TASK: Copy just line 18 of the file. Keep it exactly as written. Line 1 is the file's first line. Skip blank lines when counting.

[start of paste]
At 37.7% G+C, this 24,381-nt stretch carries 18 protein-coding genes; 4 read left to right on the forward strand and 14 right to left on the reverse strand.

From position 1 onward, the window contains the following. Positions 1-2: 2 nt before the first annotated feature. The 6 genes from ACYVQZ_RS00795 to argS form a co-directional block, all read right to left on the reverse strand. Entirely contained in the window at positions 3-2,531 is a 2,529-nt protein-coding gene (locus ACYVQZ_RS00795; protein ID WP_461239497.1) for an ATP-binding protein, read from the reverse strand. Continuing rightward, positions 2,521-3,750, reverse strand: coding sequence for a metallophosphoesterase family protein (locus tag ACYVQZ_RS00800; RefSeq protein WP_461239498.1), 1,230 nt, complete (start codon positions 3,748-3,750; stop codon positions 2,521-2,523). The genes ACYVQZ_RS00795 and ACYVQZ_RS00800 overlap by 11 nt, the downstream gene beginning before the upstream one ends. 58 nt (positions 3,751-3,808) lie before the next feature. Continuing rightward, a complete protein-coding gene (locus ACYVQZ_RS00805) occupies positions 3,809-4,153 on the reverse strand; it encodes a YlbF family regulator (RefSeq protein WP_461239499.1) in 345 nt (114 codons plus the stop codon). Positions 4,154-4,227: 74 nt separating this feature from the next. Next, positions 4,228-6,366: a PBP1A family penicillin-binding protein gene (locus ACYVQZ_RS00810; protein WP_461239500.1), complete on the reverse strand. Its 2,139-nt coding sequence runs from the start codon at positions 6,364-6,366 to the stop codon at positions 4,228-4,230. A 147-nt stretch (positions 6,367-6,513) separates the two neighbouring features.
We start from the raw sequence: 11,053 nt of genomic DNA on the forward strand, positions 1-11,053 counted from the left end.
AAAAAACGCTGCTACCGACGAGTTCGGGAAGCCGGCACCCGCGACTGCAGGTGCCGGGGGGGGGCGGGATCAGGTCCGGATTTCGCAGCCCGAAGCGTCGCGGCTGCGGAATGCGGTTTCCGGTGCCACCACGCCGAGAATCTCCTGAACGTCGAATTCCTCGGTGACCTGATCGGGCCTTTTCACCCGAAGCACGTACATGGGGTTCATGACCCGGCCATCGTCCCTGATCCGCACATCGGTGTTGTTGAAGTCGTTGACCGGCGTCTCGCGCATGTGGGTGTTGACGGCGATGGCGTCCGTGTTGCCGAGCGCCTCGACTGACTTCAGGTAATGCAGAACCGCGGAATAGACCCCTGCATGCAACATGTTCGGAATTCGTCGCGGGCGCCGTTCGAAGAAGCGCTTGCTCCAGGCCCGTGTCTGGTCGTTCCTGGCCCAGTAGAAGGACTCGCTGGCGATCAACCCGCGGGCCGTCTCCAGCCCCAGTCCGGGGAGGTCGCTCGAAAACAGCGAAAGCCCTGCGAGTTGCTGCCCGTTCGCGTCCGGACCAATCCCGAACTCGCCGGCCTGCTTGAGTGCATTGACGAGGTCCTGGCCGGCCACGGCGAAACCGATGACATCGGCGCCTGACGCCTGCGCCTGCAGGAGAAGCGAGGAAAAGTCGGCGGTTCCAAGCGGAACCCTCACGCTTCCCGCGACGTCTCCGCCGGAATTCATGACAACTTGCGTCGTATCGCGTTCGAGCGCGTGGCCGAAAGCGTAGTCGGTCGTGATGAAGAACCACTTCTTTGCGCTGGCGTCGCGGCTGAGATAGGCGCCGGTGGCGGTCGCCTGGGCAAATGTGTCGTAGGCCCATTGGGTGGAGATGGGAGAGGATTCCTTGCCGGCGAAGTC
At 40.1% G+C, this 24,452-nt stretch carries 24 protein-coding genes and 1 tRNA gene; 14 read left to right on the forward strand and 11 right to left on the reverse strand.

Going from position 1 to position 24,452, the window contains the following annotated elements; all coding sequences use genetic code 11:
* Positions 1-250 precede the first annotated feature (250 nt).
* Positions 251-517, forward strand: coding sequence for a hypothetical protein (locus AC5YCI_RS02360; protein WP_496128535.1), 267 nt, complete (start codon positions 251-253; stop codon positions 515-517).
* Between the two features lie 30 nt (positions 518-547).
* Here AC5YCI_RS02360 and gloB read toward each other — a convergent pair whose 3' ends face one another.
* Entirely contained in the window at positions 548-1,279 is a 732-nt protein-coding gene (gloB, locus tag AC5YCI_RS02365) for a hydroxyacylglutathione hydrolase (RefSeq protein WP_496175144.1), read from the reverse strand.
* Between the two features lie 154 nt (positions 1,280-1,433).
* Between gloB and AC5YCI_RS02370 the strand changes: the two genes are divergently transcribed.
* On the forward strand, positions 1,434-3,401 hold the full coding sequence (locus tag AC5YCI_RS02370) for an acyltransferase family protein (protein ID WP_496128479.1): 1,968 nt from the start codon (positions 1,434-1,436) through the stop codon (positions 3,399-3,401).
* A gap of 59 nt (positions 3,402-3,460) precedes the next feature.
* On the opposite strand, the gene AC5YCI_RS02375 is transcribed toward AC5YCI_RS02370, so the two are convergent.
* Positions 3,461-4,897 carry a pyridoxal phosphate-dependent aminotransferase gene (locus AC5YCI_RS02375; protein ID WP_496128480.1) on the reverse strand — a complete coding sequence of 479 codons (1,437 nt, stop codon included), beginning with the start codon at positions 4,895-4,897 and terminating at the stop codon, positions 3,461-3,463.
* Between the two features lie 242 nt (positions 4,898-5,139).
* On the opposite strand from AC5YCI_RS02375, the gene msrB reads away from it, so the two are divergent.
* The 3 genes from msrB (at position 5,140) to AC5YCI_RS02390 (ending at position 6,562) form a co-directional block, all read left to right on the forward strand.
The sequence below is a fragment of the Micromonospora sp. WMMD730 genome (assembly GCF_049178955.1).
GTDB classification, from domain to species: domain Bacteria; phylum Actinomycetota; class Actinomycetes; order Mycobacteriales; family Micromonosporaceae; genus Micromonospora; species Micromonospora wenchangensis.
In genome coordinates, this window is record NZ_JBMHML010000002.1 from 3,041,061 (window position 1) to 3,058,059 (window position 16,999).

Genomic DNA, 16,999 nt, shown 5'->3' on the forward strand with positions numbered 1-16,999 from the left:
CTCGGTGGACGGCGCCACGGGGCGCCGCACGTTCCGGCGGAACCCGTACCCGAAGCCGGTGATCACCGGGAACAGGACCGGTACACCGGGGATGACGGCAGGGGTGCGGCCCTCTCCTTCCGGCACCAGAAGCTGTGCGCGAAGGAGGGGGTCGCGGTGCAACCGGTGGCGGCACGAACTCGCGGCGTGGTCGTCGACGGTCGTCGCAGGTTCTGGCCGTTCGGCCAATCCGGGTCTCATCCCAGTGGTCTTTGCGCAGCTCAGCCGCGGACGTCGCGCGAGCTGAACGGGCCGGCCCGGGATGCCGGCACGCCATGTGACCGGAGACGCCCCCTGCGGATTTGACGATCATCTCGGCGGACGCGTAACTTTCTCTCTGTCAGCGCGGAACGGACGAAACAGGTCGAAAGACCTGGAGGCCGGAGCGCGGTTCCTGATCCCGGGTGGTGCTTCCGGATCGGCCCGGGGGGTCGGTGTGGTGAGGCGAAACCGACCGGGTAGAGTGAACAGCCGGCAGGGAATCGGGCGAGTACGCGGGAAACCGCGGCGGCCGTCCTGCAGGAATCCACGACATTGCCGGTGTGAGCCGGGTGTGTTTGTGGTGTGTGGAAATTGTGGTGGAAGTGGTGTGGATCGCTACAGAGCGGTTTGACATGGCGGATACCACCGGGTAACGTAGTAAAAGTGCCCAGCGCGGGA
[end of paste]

* Between the two features lie 242 nt (positions 4,898-5,139).